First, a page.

Contes d'Hoffmann  (Moralt;  London, Stich-Randall, Kmentt, Streich, Schlemm)  (2-Walhall 0196)
Item# OP1416
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Product Description

Contes d'Hoffmann  (Moralt;  London, Stich-Randall, Kmentt, Streich, Schlemm)  (2-Walhall 0196)
OP1416. LES CONTES D’HOFFMANN (in German), Broadcast Performance, 1956, w.Moralt Cond. Bayerischen Rundfunks Ensemble; Waldemar Kmentt, George London, Rita Streich, Teresa Stich-Randall, Anny Schlemm, etc. (E.U.) 2-Walhall 0196. - 4035122651966

CRITIC REVIEWS:

"Born on Christmas Eve 1927 in New Hartford, Connecticut, Stich-Randall studied at the Hartt School of Music in Hartford and at Columbia University in New York. She made her operatic début before she was 20, as Teresa Stich, in the 1947 world premiere of Virgil Thomson's THE MOTHER OF US ALL; the following year she created the title role in Otto Luening's EVANGELINE. She was then discovered by Arturo Toscanini, who called her ‘the find of the century’ and engaged her for a series of performances with his NBC Symphony.

In 1951 Stich-Randall won the Lausanne Competition in Switzerland and began her European career; by the next year she had made a début at the Vienna State Opera, where she would perform regularly for the two decades. (In 1963 the house conferred on her the honorary title of ‘Kammersängerin’; she was the first American to be so honored.)

Stich-Randall went on to perform, in opera and concert, at the Salzburg Festival (1952-60), La Scala, the opera houses of Genoa, Turin and Naples, and widely in germany and Switzerland. She had a long association with the Aix-en-Provence Festival, where she sang every year from 1953 to 1972, notably in a cycle of Mozart operas under conductor Hans Rosbaud.

Her American career seems to have been relatively brief. She made a Lyric Opera of Chicago début in 1955 as Gilda in Verdi's RIGOLETTO; she first appeared at the Metropolitan Opera in 1961, as Fiordiligi in COSÌ FAN TUTTE and later sang Donna Anna in DON GIOVANNI, remaining on the roster until 1966. She wound her career down during the 1970s and had retired from the stage entirely by 1980, but for two brief return visits to her hometown in 1982 and 1983. She did continue to teach master classes.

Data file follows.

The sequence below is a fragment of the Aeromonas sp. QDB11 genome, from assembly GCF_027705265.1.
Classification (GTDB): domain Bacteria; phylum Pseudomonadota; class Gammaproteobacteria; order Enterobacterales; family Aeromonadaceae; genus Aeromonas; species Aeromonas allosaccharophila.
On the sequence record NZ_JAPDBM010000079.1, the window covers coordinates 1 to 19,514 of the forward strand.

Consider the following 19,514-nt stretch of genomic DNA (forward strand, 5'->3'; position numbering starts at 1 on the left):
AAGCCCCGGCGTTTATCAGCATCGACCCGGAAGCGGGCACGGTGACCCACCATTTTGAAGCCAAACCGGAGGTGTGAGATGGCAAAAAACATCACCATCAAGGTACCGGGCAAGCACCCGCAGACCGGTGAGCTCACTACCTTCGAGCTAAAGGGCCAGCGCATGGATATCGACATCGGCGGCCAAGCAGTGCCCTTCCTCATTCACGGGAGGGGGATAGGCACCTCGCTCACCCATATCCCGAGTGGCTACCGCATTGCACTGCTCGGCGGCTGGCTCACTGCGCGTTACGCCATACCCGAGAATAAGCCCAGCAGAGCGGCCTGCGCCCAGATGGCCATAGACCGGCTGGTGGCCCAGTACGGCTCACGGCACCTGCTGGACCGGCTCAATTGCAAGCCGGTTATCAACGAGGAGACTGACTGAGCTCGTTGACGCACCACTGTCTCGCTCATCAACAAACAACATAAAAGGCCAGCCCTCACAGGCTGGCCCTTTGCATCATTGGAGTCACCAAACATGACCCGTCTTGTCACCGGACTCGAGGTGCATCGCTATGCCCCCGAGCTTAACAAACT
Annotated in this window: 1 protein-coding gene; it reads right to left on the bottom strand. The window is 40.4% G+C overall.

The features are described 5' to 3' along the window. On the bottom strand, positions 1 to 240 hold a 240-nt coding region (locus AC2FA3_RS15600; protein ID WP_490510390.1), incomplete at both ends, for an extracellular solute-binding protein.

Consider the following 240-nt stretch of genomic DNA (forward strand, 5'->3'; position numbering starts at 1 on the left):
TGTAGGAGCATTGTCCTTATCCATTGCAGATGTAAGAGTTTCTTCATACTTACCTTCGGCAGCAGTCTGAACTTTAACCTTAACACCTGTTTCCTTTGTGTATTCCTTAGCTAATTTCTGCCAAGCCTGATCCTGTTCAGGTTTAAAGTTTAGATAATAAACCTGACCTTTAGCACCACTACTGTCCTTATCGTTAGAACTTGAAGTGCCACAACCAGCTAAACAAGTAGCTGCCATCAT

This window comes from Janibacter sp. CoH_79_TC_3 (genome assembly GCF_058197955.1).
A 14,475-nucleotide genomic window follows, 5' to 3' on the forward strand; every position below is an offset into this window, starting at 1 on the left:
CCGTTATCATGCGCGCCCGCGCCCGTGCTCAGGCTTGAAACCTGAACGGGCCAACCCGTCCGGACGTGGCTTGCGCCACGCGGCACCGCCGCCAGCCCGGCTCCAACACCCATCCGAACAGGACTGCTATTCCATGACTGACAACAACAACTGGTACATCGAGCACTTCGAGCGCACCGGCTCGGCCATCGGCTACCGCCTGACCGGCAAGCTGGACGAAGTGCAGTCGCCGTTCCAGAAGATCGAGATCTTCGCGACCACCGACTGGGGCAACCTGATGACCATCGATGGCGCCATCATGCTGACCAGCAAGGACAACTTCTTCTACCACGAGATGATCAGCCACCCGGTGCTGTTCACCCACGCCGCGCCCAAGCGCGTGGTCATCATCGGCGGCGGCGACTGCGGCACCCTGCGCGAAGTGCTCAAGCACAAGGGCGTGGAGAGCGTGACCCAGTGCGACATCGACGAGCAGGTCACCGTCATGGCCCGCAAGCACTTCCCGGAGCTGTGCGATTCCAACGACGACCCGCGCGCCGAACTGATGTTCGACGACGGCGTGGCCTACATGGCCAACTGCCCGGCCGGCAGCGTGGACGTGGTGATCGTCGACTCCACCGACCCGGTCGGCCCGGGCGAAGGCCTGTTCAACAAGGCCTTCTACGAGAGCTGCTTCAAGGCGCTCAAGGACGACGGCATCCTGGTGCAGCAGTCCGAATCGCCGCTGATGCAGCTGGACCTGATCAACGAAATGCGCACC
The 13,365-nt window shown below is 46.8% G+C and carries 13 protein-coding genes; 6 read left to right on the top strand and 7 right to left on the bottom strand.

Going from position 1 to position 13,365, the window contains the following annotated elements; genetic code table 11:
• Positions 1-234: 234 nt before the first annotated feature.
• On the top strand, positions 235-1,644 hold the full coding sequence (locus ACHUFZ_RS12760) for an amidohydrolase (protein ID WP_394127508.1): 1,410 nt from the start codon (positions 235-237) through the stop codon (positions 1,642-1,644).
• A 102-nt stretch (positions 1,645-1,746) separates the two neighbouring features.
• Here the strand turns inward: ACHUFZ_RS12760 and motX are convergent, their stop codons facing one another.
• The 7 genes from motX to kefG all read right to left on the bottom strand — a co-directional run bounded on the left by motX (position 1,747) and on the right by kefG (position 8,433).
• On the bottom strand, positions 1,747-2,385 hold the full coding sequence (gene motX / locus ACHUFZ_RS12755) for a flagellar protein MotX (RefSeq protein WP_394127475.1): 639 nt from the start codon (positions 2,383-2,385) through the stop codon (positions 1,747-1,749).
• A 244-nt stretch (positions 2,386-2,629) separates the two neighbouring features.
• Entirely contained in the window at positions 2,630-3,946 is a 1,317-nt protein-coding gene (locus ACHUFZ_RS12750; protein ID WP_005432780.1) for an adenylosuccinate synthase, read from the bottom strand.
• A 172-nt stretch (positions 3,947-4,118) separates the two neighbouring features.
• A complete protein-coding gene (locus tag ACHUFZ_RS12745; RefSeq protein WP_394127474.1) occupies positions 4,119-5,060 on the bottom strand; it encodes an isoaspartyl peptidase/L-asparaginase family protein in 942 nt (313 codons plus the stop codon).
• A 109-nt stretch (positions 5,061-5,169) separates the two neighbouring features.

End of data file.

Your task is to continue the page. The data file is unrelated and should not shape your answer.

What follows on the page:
Her singing, by no means to every opera lover's taste, was marked by light tone and accurate pitch with minimal vibrato; she could thus be seen as a forerunner of the period-performance movement exemplified (among singers) by Emma Kirkby. One might even suggest that Stich-Randall was born about 20 years too early."

- Matthew Westphal, PLAYBILL ARTS, 23 July, 2007



“In the many performances I have appeared in, there were many wonderful colleagues who had me in raptures. There were those with magnificent voices, or great musicians, wonderful actors or great personalities. But George London had it ALL. He was as impressive on stage as he was the wonderful colleague and friend in his private life.”

- Birgit Nilsson, as quoted in Leonardo A. Ciampa’s THE TWILIGHT OF BELCANTO, p.130



“George London was a dramatic and very expressive singer. In many rôles he sang like a demonic panther with a sound of purple-black in color. London was a singer favoring the drama in a piece, varying color to suggest shifts of mood. His acting on stage was described as overwhelming. The special magnetism of this artist is documented on his great recordings. Every rôle he sang was sung with utmost expression and unbelievable commitment, truly a singing-actor!”

- Andrea Shum-Binder, subito-cantabile